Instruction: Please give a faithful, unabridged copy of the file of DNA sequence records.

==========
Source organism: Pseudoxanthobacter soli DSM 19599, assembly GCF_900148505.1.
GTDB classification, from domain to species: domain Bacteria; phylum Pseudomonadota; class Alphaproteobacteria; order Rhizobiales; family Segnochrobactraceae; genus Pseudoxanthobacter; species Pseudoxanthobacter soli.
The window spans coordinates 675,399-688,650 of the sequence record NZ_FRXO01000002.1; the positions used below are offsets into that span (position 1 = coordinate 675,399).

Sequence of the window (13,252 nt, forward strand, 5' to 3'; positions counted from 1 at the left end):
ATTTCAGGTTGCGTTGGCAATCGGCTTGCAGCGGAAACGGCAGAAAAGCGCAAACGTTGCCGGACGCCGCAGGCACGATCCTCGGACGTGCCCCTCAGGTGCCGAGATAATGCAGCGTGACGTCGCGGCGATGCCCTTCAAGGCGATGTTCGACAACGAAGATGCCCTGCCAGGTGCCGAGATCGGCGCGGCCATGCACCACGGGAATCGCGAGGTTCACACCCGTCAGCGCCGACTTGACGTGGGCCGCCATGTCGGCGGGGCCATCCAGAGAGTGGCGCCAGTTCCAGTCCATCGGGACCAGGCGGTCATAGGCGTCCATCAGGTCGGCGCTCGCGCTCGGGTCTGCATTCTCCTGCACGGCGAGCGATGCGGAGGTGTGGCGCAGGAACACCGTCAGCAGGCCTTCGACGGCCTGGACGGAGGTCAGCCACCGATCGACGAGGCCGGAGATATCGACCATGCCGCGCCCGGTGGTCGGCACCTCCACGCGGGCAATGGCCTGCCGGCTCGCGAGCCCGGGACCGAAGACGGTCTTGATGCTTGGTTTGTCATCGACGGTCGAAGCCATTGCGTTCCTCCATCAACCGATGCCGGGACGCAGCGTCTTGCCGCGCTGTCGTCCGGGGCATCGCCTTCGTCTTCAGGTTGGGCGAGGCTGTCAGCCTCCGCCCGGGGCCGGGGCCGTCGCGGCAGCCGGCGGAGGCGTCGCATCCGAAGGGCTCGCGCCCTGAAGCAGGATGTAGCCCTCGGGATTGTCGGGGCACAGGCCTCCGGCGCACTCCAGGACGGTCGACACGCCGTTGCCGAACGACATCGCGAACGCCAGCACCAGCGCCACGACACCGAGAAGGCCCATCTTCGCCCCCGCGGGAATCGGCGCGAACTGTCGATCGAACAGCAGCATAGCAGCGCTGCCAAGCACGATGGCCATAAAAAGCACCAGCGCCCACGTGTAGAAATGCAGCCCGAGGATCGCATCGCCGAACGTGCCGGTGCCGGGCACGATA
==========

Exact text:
Source organism: Pseudoxanthobacter soli DSM 19599, assembly GCF_900148505.1.
GTDB classification, from domain to species: domain Bacteria; phylum Pseudomonadota; class Alphaproteobacteria; order Rhizobiales; family Segnochrobactraceae; genus Pseudoxanthobacter; species Pseudoxanthobacter soli.
The window spans coordinates 675,399-688,650 of the sequence record NZ_FRXO01000002.1; the positions used below are offsets into that span (position 1 = coordinate 675,399).

Sequence of the window (13,252 nt, forward strand, 5' to 3'; positions counted from 1 at the left end):
ATTTCAGGTTGCGTTGGCAATCGGCTTGCAGCGGAAACGGCAGAAAAGCGCAAACGTTGCCGGACGCCGCAGGCACGATCCTCGGACGTGCCCCTCAGGTGCCGAGATAATGCAGCGTGACGTCGCGGCGATGCCCTTCAAGGCGATGTTCGACAACGAAGATGCCCTGCCAGGTGCCGAGATCGGCGCGGCCATGCACCACGGGAATCGCGAGGTTCACACCCGTCAGCGCCGACTTGACGTGGGCCGCCATGTCGGCGGGGCCATCCAGAGAGTGGCGCCAGTTCCAGTCCATCGGGACCAGGCGGTCATAGGCGTCCATCAGGTCGGCGCTCGCGCTCGGGTCTGCATTCTCCTGCACGGCGAGCGATGCGGAGGTGTGGCGCAGGAACACCGTCAGCAGGCCTTCGACGGCCTGGACGGAGGTCAGCCACCGATCGACGAGGCCGGAGATATCGACCATGCCGCGCCCGGTGGTCGGCACCTCCACGCGGGCAATGGCCTGCCGGCTCGCGAGCCCGGGACCGAAGACGGTCTTGATGCTTGGTTTGTCATCGACGGTCGAAGCCATTGCGTTCCTCCATCAACCGATGCCGGGACGCAGCGTCTTGCCGCGCTGTCGTCCGGGGCATCGCCTTCGTCTTCAGGTTGGGCGAGGCTGTCAGCCTCCGCCCGGGGCCGGGGCCGTCGCGGCAGCCGGCGGAGGCGTCGCATCCGAAGGGCTCGCGCCCTGAAGCAGGATGTAGCCCTCGGGATTGTCGGGGCACAGGCCTCCGGCGCACTCCAGGACGGTCGACACGCCGTTGCCGAACGACATCGCGAACGCCAGCACCAGCGCCACGACACCGAGAAGGCCCATCTTCGCCCCCGCGGGAATCGGCGCGAACTGTCGATCGAACAGCAGCATAGCAGCGCTGCCAAGCACGATGGCCATAAAAAGCACCAGCGCCCACGTGTAGAAATGCAGCCCGAGGATCGCATCGCCGAACGTGCCGGTGCCGGGCACGATA